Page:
It's a hectic day in the operations room of Dry Fly Distilling. Under an electrocution-warning sign stamped in Russian Cyrillic, workers prepare grain to be fermented into whiskey. The distillery’s co-owner, Don Poffenroth, watches from the center of a room, standing on a floor about to be repainted and talking about how his prices will have to go up due to Initiative 1183.
In November, Washington voters approved 1183, which will privatize the state’s liquor stores and add two new liquor taxes. Financed primarily by big-box retailers like Costco, Safeway and Trader Joe’s, 1183 was sold as a way to increase state revenue and choice for consumers. What the initiative’s supporters didn’t advertise was that the change might cut the selection of craft distillers’ products in stores, discourage new entrepreneurs, and increase liquor prices.
That, however, is precisely what Poffenroth and others believe will happen when the private stores open their doors to liquor sales on June 1.
Poffenroth, who looks like a softer, gentler Henry Rollins, talks as Bruce Springsteen’s “Glory Days” blares on the distillery floor.
“By the time you take those collective new taxes, the fact that [retailers and distributors] need to make a profit to stay in business and add all those factors together, I don’t see there’s any way that liquor prices will go down,” Poffenroth says.
Orlin Sorensen, co-owner of Woodinville Whiskey Company on the west side, says the law will increase prices for craft-distilled products. That’s because the new law adds both a distributor tax and a retail tax.
“If [we] want to land on the shelf at $29.95, the state buys it from us for $14,” says Sorensen, whose company makes three types of whiskeys and a vodka.
With the new taxes, if his company’s prices remain the same, “That $30 bottle becomes a $40 bottle,” Sorensen says.
Sorensen says Woodinville hopes to cut a small amount of its wholesale price and convince whatever distributors and retailers that stock their product to cut their profit margin. He hopes that will mean a customer will only pay a few dollars extra.
Poffenroth says Dry Fly will keep its prices the same and let the mark-ups occur.
“We can’t afford to [cut the wholesale price] — we’d be out of business,” he says.
But consumers can’t pay higher prices for products they can’t find. And by switching from well-stocked state stores to large retailers, the selection of Washington-made products may dwindle.
Now, most liquor will be sold in stores with more than 10,000 square feet of retail space — big-box retailers, essentially.
A state-run liquor store stocks 800 or 900 different varieties of liquor, says Chris Marr, a former state legislator from Spokane and a current member of the state Liquor Control Board. A big-box retailer, meanwhile, will stock fewer than 100 brands, Marr says.
Over 200 varieties of vodka — including Dry Fly and Seattle-area brands Fremont Mischief and Ebb and Flow — are currently listed on the state Liquor Board’s product site. A website for some of Costco’s Texas stores, by contrast, offers eight varieties of vodka.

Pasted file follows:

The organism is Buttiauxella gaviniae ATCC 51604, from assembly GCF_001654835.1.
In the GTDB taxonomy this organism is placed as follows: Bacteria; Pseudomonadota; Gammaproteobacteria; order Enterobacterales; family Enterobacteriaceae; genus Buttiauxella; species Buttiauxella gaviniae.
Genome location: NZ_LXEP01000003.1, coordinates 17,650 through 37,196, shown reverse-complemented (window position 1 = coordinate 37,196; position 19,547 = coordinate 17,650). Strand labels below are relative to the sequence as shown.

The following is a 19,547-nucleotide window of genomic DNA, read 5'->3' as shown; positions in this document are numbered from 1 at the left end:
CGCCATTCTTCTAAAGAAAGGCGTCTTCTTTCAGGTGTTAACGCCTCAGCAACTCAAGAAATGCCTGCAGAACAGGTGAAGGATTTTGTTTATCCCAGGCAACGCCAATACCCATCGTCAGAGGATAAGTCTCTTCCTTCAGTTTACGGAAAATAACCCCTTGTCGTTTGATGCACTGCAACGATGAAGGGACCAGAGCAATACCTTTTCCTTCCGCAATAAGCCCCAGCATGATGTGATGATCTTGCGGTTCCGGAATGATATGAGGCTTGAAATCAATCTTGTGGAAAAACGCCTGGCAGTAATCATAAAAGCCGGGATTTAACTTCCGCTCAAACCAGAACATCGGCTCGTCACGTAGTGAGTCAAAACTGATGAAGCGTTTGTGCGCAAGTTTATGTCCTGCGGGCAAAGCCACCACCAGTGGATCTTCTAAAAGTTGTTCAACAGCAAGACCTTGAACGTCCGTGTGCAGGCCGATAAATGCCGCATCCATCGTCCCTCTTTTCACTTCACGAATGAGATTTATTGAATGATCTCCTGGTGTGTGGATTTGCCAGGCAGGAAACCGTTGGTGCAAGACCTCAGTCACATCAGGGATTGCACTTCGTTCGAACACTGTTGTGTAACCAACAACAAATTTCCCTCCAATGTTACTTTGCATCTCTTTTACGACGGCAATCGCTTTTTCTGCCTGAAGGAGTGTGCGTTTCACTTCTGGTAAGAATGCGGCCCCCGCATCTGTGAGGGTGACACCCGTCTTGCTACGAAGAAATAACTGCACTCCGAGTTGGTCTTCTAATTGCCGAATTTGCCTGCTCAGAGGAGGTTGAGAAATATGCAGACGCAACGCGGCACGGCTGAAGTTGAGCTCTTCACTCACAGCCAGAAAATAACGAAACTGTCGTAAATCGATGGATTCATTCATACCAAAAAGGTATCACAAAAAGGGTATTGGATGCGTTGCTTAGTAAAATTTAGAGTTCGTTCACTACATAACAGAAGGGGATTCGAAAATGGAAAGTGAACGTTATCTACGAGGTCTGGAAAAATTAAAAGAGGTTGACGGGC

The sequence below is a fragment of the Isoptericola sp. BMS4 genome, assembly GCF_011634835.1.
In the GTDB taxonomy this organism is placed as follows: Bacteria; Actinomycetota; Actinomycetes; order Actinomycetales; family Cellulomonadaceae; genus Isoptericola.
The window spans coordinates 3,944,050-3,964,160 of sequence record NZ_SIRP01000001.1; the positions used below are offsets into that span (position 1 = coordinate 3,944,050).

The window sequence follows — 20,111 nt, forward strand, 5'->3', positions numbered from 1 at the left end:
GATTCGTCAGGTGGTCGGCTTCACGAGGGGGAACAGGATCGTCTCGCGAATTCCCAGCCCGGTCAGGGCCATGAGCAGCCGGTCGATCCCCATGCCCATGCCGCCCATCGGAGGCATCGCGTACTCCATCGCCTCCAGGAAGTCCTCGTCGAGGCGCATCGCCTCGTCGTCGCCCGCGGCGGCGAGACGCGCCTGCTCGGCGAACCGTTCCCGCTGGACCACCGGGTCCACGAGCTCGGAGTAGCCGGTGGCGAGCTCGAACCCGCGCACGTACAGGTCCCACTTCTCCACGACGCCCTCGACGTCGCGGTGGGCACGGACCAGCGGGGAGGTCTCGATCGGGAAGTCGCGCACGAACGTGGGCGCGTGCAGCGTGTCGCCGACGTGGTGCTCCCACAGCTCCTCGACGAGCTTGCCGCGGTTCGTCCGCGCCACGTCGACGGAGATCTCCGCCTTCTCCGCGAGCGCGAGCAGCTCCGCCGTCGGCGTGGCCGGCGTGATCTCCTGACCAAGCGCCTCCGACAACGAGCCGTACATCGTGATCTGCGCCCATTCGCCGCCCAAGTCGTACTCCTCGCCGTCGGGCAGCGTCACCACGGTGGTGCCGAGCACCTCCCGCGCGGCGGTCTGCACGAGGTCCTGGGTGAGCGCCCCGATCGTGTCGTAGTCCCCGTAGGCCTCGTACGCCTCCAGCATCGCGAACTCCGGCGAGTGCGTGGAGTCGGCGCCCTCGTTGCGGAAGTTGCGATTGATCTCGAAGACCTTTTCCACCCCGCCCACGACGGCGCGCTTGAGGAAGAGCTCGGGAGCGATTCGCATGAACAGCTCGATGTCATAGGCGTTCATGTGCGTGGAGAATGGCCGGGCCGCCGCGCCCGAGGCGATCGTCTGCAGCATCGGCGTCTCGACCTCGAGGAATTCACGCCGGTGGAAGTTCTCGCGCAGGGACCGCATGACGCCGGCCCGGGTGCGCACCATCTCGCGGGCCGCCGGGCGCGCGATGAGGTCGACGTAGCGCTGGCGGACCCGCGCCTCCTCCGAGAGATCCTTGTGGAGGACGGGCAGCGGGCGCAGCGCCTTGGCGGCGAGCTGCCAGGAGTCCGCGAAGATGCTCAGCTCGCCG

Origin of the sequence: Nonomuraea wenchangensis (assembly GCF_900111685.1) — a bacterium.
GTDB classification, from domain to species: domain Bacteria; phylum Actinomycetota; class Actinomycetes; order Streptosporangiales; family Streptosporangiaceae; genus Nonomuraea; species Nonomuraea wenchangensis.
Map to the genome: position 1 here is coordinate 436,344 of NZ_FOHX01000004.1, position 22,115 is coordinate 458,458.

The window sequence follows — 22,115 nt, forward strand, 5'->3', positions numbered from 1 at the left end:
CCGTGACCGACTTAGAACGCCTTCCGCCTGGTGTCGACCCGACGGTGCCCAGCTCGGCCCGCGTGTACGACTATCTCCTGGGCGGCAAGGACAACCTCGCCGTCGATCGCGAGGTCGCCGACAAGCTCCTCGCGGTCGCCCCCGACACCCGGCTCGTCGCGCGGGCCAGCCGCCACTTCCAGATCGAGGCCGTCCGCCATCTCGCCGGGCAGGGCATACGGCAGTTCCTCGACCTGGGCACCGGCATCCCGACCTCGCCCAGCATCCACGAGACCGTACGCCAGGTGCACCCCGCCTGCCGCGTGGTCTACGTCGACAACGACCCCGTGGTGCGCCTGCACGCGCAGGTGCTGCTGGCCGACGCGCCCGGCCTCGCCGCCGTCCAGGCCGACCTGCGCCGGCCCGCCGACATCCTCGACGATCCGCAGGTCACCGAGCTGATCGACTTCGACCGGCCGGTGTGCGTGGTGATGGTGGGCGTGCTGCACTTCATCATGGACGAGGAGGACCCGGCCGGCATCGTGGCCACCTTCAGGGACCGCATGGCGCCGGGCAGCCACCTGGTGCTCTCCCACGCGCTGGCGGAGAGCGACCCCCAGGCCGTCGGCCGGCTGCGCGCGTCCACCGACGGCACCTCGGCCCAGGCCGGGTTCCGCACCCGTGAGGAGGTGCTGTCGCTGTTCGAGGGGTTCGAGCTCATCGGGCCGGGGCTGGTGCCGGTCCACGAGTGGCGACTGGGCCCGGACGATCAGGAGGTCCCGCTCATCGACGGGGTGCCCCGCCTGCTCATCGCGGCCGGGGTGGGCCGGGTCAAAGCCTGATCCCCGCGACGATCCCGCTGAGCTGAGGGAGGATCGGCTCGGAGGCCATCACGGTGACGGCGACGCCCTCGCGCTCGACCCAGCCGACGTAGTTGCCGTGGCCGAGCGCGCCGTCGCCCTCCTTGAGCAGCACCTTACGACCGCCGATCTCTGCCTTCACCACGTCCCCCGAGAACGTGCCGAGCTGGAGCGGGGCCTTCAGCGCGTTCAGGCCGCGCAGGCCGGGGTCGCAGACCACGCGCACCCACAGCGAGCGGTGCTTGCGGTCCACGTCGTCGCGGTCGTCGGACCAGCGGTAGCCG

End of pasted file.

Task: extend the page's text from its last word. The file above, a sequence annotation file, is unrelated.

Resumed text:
“With a [state] control
system, you could make a conscious decision to stock craft distillers,”
Marr says. “It’s going to be very difficult for small craft distillers
to get placement on the shelves. Costco and Wal-Mart are not going to
The state stores previously acted as distributors, Poffenroth says. Private distributors that will fill that void will be less friendly toward craft distillers, he says.
“An average distributor is not going to have 25 Washington-produced items, they’re going to pick one or two [brands],” he says. “If there’s four distributors, that means maybe eight or 10 manufacturers are going to get taken care of.”
“The rest of the guys are going to have to deal with either retailing it out of their own facility or self-distributing, which means putting it in their truck and going out to deliver it to a store or restaurant,” Poffenroth says. “It’s going to be harder. It’s not going to be easier.”
Craft distillers may have to change their business model in order to survive, like opening a brewpub or restaurant to sell their product, Marr says.
“Many craft distillers are people that just think it would be cool to brew their own beer,” Marr says. “They’re going to need to raise their game now.”
Marr says the liquor control board hopes to remove other regulations, such as the current two-liter limit for buying liquor at the site of a craft distillery, but Poffenroth says he thinks that won’t make much of a difference.
Ironically, Marr says, before 1183 passed, the state was “actually moving toward a separate section in our liquor stores” for state products.
Representatives for Wal-Mart and Costco told The Inlander that they are open to working with local distillers to provide space for their products.
But because big-box stores often have many special requirements for the products they stock, Poffenroth says he doesn’t know if he wants Dry Fly in stores like Costco.
“If they want special treatment, then that’s probably not business we want to be involved with,” he says. “We’re not going to sell our soul to the devil to make that happen.”
Steve Hill, co-owner of Hills’ restaurant in Spokane, doesn’t sell a huge amount of liquor. So when he needs bottles of vodka or rum, he faxes a state liquor store on North Division Street.
“I tell them a joke, write them a check and I’m out of there,” Hill says. “Now I’m going to deal with how many different distributors? Am I going to have to call Wal-Mart and Safeway to see who has the best deal this week?” He also worries about the selection he’ll have. “Who’s going to carry Benedictine? Campari? Chartreuse?
Things that I use three or four bottles a year of? That’s one of my concerns,” Hill says. “I’m not too excited to be the first bar to have Kirkland vodka on my bar,” he adds, referring to Costco’s private label brand.